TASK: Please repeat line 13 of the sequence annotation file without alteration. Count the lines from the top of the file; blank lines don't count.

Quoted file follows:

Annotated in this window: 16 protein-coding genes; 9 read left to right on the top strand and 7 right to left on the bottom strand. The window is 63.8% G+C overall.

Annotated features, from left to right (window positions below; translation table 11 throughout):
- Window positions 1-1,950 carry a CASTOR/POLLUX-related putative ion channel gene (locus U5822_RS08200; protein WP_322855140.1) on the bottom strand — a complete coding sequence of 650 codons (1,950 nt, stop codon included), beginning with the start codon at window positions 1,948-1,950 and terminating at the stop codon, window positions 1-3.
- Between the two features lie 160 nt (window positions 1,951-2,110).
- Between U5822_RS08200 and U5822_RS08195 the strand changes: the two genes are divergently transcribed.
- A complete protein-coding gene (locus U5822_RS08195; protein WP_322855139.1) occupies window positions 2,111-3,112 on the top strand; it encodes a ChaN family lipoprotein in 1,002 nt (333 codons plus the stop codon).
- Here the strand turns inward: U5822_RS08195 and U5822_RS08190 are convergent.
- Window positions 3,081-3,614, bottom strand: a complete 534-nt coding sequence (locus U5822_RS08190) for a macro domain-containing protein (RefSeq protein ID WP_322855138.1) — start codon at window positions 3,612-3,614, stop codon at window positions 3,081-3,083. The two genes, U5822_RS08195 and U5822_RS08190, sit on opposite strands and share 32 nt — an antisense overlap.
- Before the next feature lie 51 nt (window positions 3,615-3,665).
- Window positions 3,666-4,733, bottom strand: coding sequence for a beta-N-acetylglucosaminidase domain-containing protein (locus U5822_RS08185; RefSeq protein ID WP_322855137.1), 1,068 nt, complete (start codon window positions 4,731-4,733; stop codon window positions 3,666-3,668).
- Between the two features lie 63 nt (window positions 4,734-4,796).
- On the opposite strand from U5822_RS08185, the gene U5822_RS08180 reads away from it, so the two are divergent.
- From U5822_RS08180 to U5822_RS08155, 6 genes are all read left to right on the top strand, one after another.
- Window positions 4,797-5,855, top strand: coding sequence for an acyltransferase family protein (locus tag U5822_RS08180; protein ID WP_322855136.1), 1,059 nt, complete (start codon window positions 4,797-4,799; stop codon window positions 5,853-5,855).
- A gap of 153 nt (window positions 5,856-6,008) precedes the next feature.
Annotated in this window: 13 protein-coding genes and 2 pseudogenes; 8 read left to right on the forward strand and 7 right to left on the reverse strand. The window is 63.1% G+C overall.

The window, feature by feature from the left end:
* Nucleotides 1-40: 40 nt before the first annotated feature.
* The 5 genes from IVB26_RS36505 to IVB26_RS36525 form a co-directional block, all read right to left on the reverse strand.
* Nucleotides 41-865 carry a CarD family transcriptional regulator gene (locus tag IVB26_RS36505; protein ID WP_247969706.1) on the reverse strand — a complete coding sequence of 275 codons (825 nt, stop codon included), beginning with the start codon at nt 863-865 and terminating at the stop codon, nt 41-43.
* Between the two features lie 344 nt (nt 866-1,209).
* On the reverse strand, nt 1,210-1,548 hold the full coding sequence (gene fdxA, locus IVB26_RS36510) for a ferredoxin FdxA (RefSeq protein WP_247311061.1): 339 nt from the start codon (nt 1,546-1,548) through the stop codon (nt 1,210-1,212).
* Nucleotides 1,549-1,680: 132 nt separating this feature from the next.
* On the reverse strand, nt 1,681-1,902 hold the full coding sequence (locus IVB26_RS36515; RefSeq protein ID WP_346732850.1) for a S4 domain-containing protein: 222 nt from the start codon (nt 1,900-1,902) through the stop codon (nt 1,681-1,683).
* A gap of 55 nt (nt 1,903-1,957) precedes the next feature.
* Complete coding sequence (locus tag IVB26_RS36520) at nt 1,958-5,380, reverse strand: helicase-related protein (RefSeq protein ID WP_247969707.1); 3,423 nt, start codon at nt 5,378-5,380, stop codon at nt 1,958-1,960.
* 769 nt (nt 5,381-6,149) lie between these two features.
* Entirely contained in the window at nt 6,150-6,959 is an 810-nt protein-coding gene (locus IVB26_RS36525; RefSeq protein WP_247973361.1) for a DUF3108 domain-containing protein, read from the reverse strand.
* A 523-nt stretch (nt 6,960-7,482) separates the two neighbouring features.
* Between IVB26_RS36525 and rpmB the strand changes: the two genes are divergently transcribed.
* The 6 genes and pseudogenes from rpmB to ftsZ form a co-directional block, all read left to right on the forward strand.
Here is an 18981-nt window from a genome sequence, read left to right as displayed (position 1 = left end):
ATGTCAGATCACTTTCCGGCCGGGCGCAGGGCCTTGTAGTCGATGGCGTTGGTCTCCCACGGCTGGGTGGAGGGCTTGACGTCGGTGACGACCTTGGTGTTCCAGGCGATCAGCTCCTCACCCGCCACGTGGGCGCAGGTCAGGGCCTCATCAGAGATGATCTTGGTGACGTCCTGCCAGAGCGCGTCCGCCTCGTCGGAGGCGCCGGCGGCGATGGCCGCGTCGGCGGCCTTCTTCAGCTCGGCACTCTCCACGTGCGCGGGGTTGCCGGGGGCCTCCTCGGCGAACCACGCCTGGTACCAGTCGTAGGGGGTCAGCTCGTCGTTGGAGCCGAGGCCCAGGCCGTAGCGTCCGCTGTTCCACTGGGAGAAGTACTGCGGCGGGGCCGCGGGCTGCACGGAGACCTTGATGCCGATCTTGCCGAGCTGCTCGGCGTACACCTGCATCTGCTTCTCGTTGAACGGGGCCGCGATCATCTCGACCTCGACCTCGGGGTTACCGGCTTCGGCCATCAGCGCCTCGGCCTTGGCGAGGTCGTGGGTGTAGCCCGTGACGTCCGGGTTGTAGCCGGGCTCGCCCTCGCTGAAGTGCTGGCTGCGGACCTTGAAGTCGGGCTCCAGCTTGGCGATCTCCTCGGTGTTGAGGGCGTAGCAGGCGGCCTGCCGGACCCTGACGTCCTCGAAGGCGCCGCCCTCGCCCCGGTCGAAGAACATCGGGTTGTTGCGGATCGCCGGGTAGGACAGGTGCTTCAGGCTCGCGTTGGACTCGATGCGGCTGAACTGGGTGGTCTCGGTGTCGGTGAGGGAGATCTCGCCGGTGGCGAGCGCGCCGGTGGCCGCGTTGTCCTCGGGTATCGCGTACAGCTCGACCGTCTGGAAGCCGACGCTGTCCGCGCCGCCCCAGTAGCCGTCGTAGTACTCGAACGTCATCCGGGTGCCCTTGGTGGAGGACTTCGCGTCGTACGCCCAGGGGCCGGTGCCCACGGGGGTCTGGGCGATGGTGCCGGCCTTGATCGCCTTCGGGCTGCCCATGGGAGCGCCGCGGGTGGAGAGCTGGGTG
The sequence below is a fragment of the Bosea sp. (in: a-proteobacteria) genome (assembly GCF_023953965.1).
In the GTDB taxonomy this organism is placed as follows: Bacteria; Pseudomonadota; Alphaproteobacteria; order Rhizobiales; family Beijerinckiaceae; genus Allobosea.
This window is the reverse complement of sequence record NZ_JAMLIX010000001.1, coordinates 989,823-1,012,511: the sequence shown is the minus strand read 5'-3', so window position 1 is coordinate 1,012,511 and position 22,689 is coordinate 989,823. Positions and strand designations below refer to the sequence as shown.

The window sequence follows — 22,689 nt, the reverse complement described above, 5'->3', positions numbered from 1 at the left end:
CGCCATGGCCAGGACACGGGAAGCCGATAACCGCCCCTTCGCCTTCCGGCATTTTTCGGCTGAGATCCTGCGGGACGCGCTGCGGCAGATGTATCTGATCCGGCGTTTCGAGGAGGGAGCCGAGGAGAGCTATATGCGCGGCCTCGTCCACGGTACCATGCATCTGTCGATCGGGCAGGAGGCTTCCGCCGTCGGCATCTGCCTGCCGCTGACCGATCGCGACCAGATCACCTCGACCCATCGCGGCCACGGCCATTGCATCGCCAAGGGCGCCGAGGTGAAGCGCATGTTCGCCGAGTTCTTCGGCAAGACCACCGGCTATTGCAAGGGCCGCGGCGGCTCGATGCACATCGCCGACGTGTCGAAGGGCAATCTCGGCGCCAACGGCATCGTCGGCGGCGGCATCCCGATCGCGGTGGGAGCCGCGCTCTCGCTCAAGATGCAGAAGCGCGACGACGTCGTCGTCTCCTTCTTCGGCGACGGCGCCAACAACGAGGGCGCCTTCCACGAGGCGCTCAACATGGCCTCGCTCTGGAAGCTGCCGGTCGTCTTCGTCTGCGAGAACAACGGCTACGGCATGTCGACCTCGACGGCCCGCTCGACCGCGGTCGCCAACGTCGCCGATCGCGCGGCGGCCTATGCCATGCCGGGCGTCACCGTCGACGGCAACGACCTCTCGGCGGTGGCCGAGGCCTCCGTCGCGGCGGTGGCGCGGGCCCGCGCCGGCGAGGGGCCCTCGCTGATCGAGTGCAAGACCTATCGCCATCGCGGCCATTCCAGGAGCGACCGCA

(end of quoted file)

- From U5822_RS08180 to U5822_RS08155, 6 genes are all read left to right on the top strand, one after another.